Land grants giving rise to feudal conditions are typical in Gupta times of those areas which were forested and mountainous and hence less exposed to commerce and the use of money. Evidently religious or other services were paid by land grants mainly in those areas which suffered from lack of money. According to the charters, in return for land grants the priests were obliged to render religious services, which might secure the spiritual welfare; of the donors or their ancestors.
The secular obligations of the priestly beneficiaries are rarely laid down; an example is the Chammak copperplate of the Vakataka king Pravarsena II. It enjoins that they (one thousand brahmanas) shall not conspire against the king and the kingdom, commit theft and adultery, slay brahmanas, and poison kings etc. Further, they shall not wage war and do wrong to other villages.
Epigraphic land grants made to officers for their military and administrative services are lacking although such a possibility cannot be entirely ruled out. Some inscriptions show that villages were granted to secular parties, who administered them for religious purposes.
Certain designations of administrative officers and units of the Gupta period suggest that land revenues were granted for remunerating government services. The titles bhogika and bhogapatika suggest that these officers were assigned offices not so much for exercising royal authority over the subjects and working for their welfare as for enjoying the revenues.
The process of conquest, by which smaller chiefs were reduced to subordination and reinstated in their positions, provided they paid regular tributes and did homage, contributed to the growth of feudal polity. The obligations of the feudatories towards the sovereign are clearly set forth in the Allahabad inscription. The term samanta is not used for the conquered feudatories of Samudragupta.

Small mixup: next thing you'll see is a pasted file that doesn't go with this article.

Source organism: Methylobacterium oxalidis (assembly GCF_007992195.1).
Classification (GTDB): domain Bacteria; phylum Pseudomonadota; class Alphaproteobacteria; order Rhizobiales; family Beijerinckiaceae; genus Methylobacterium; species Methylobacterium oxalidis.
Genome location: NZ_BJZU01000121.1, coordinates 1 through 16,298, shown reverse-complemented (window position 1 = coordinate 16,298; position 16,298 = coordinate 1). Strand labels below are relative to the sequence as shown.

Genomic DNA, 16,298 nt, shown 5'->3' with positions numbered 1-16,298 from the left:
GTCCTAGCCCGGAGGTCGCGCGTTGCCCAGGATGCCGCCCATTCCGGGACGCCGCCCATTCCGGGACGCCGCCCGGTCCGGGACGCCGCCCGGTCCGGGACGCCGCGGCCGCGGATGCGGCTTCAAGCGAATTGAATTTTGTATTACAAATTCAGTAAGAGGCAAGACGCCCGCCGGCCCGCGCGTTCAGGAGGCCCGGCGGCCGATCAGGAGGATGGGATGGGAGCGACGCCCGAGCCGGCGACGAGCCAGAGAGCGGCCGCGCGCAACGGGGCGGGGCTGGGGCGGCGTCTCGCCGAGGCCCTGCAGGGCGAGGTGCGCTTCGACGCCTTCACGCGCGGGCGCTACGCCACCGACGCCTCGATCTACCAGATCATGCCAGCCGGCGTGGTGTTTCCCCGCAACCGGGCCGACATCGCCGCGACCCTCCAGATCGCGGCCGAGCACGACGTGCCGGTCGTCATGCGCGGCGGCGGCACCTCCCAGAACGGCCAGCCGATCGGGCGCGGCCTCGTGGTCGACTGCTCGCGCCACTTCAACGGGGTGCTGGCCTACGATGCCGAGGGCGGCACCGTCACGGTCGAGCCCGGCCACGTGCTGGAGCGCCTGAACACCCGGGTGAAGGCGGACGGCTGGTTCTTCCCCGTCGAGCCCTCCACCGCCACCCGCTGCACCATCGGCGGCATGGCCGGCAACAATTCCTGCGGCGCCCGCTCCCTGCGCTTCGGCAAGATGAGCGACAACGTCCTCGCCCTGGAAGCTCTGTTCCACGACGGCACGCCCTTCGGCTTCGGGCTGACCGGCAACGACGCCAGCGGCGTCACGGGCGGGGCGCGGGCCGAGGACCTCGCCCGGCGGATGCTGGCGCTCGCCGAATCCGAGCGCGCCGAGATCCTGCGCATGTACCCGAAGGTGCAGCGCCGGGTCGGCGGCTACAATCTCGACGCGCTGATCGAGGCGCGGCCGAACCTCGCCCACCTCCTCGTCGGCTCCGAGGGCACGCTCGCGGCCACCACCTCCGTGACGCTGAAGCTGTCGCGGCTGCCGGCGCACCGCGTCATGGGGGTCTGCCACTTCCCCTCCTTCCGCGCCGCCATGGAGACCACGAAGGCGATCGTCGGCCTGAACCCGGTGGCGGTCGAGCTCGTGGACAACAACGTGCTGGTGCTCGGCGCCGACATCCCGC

It was from the fifth century AD onwards that the term samanta was used in the sense of vassals in South India, for the phrase samanta chudamanyah appears in a Pallava inscription of the time of Shantivarman (AD455-70).
In north India the earliest uses of the term in a similar sense have been found in a Bengal inscription, and in the Barabar Hill cave inscription of the Maukhari chief Anantavarman, in which his father is described as samanta-chudamanih (the best among feudatories). Gradually the application of the term samanta was extended from defeated chiefs to royal officials. Thus, in the inscriptions dated in the Kalachuri- Chedi era, from AD 597 onwards rajas and samantas took place of uparikas and kumaramatyas.
The contrast between the Maurya and the Gupta system of administration is evident. Inspite of divine elements being attributed to him, the Gupta king was not as powerful as his. Maurya counterpart. His army, bureaucracy and taxation system were not as elaborate as those of the Mauryas. Officials tended to be hereditary and strong through occasional grants ofland revenues.
The Gupta rulers, in both rural and urban areas, initiated the first systematic provincial and local administration with which landed; military and professional interests were associated. The period marked the sudden elevation of village administration to a high position of authority.
This was a necessary concomitant of the reduction of the bureaucratic staff. Local elements also played an important part in the administration of law and justice which seems to have been far more organized in this than in any earlier period. On the whole, we notice distinct feudal traits in the Gupta system of administration which prepared the way for a complete feudal structure in subsequent times (R.S.Sharma).